ECUADORIAN HIGHLAND QUICHUA AND THE LOST LANGUAGES OF THE NORTHERN ANDES

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Resumen

In the early Spanish colonial period, the territory of Quito underwent a large-scale shift from multiple pre-Incan languages to a Quechuan language first introduced by the Incas and then adopted by the Spanish as the general language of colonial society. This article considers the evidence that these languages left linguistic effects that can still be detected in modern Ecuadorian Highland Quichua, contributing a large lexicon of non-Quechuan toponyms and influencing the development of unique morphosyntactic and phonological features that contrast with Peruvian Quechuan languages. It is concluded that there is considerable evidence that the toponymic lexicon of Quichua includes large numbers of cognate forms with modern Barbacoan languages and that many of the unique linguistic features of Ecuadorian Highland Quichua are similar to features of the Barbacoan languages, suggesting historical Barbacoan influence.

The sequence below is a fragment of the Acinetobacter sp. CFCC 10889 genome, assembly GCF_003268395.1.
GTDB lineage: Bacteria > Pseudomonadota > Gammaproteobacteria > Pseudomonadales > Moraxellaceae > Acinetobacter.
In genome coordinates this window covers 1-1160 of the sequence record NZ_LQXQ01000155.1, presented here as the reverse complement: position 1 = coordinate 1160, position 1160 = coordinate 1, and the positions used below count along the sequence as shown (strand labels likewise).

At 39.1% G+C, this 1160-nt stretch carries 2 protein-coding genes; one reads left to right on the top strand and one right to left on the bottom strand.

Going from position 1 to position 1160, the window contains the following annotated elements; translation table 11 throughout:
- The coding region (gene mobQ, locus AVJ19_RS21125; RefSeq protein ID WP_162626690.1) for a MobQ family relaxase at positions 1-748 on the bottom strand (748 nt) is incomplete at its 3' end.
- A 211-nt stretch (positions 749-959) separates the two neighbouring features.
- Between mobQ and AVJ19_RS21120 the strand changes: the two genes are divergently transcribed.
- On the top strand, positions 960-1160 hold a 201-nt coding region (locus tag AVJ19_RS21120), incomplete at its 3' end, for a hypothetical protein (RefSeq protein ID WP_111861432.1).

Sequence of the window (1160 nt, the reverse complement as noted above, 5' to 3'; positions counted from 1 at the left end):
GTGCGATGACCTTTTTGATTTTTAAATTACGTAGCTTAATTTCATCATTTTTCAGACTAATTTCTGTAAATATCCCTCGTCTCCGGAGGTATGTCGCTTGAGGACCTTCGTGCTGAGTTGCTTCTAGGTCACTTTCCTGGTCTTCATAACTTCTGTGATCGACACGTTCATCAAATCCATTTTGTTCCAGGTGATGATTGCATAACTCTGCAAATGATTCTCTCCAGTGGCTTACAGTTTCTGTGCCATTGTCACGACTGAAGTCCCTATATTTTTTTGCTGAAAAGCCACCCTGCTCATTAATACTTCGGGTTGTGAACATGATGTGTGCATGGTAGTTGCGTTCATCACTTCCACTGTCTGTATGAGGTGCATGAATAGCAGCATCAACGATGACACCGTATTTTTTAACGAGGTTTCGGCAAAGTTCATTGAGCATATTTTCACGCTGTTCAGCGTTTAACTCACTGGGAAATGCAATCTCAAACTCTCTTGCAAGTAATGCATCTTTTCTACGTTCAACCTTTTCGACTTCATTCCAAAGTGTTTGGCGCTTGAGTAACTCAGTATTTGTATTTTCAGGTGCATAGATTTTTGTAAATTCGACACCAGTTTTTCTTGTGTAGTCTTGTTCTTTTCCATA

Idioma originalInglés
Páginas (desde-hasta)1-52
Número de páginas52
PublicaciónInternational Journal of American Linguistics
Volumen88
N.º1
DOI
EstadoPublicada - ene. 2022

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